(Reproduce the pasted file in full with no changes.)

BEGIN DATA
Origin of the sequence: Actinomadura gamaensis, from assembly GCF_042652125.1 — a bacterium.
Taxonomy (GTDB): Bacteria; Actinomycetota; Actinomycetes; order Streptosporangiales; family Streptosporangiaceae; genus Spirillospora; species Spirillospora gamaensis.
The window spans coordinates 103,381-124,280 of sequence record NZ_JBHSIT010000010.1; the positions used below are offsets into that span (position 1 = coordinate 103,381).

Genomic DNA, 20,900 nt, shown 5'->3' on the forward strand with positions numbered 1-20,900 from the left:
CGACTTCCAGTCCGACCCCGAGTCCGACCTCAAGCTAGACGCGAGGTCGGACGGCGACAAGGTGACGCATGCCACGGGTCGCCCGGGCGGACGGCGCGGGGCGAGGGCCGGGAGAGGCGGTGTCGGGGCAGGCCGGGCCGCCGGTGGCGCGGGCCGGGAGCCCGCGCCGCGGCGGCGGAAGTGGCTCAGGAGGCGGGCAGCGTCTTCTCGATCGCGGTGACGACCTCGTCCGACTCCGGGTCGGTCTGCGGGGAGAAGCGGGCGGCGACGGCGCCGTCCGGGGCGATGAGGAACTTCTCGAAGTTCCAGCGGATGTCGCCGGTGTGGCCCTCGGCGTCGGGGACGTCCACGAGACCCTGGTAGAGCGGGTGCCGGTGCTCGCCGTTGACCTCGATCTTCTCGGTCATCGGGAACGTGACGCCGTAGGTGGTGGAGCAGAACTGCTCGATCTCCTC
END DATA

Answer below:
Origin of the sequence: Actinomadura gamaensis, from assembly GCF_042652125.1 — a bacterium.
Taxonomy (GTDB): Bacteria; Actinomycetota; Actinomycetes; order Streptosporangiales; family Streptosporangiaceae; genus Spirillospora; species Spirillospora gamaensis.
The window spans coordinates 103,381-124,280 of sequence record NZ_JBHSIT010000010.1; the positions used below are offsets into that span (position 1 = coordinate 103,381).

Genomic DNA, 20,900 nt, shown 5'->3' on the forward strand with positions numbered 1-20,900 from the left:
CGACTTCCAGTCCGACCCCGAGTCCGACCTCAAGCTAGACGCGAGGTCGGACGGCGACAAGGTGACGCATGCCACGGGTCGCCCGGGCGGACGGCGCGGGGCGAGGGCCGGGAGAGGCGGTGTCGGGGCAGGCCGGGCCGCCGGTGGCGCGGGCCGGGAGCCCGCGCCGCGGCGGCGGAAGTGGCTCAGGAGGCGGGCAGCGTCTTCTCGATCGCGGTGACGACCTCGTCCGACTCCGGGTCGGTCTGCGGGGAGAAGCGGGCGGCGACGGCGCCGTCCGGGGCGATGAGGAACTTCTCGAAGTTCCAGCGGATGTCGCCGGTGTGGCCCTCGGCGTCGGGGACGTCCACGAGACCCTGGTAGAGCGGGTGCCGGTGCTCGCCGTTGACCTCGATCTTCTCGGTCATCGGGAACGTGACGCCGTAGGTGGTGGAGCAGAACTGCTCGATCTCCTC